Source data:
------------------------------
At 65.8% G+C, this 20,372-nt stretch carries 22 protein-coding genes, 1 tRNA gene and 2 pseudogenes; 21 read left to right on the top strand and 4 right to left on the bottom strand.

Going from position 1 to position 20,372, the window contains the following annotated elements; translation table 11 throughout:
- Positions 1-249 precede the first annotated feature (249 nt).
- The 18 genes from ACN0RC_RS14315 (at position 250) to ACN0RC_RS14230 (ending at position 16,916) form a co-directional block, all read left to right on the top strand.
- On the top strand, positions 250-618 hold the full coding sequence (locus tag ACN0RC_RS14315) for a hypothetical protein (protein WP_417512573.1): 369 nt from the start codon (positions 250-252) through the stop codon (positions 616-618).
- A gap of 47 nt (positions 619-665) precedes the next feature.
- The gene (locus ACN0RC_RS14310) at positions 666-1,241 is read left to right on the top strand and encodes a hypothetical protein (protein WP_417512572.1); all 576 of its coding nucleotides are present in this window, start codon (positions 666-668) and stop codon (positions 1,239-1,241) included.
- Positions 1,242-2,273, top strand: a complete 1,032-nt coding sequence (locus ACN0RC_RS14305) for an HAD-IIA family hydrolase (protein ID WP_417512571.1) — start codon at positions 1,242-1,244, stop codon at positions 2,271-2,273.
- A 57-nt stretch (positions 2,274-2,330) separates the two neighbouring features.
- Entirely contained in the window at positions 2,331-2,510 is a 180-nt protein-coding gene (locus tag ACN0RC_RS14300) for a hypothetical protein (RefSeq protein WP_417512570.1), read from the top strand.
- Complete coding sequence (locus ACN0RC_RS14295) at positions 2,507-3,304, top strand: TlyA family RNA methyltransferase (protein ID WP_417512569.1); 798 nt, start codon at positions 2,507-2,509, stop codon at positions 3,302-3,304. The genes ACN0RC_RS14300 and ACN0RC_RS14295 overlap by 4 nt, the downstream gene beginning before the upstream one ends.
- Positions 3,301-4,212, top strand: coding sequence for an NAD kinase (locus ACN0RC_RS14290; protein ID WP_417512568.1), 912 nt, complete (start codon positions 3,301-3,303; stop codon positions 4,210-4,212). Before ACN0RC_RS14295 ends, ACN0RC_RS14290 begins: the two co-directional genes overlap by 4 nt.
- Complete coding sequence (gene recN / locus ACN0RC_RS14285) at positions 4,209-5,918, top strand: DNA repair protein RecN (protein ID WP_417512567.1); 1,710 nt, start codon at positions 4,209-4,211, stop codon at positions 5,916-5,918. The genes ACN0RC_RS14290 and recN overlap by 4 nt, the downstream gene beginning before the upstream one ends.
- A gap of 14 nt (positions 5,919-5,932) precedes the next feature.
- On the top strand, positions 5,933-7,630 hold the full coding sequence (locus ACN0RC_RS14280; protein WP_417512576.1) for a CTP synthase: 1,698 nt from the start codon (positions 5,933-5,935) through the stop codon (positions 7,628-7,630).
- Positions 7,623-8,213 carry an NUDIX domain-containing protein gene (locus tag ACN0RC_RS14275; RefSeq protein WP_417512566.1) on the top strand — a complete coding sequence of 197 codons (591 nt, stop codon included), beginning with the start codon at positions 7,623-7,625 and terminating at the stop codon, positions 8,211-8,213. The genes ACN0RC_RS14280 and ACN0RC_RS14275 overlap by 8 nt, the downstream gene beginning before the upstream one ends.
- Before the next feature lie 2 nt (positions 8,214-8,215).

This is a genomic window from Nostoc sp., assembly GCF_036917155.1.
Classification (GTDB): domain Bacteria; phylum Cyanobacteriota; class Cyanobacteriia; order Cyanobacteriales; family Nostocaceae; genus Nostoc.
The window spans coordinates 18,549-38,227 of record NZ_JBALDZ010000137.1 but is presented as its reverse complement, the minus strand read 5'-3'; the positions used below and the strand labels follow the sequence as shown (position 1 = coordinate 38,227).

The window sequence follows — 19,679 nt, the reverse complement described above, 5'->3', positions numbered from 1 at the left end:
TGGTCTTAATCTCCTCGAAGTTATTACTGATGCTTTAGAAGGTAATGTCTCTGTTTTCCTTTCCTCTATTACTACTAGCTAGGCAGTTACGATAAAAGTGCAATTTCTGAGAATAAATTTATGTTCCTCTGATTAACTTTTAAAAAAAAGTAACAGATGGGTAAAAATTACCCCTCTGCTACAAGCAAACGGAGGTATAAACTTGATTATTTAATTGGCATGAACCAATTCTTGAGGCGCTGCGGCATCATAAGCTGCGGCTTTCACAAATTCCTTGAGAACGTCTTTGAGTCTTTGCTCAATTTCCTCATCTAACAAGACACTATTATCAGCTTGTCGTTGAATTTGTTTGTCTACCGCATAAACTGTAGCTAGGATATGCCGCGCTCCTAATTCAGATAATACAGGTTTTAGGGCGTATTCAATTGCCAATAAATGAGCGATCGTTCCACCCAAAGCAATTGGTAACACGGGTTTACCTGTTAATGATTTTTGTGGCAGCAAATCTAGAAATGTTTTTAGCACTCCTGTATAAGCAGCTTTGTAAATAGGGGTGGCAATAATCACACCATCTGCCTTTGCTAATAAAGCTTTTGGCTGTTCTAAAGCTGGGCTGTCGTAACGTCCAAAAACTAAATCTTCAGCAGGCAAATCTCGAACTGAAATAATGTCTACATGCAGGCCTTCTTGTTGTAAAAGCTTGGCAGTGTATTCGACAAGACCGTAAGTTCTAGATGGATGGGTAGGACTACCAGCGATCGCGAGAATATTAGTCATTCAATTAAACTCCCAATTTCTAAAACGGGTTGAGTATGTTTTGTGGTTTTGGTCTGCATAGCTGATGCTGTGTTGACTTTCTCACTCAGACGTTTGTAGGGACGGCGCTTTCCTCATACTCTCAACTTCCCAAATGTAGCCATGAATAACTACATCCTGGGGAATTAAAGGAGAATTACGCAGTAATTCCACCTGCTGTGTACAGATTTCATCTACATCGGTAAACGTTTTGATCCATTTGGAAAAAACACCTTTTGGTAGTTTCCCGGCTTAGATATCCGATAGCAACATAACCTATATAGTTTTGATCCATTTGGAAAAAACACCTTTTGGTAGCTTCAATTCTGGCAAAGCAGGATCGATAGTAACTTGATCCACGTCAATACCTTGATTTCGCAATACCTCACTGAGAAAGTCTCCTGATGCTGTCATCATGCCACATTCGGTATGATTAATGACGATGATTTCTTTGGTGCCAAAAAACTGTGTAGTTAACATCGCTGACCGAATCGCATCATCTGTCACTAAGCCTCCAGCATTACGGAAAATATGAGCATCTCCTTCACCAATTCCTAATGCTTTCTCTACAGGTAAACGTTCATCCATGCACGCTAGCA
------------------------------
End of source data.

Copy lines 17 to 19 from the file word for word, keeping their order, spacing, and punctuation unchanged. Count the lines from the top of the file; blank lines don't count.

- Before the next feature lie 2 nt (positions 8,214-8,215).

This is a genomic window from Nostoc sp., assembly GCF_036917155.1.
Classification (GTDB): domain Bacteria; phylum Cyanobacteriota; class Cyanobacteriia; order Cyanobacteriales; family Nostocaceae; genus Nostoc.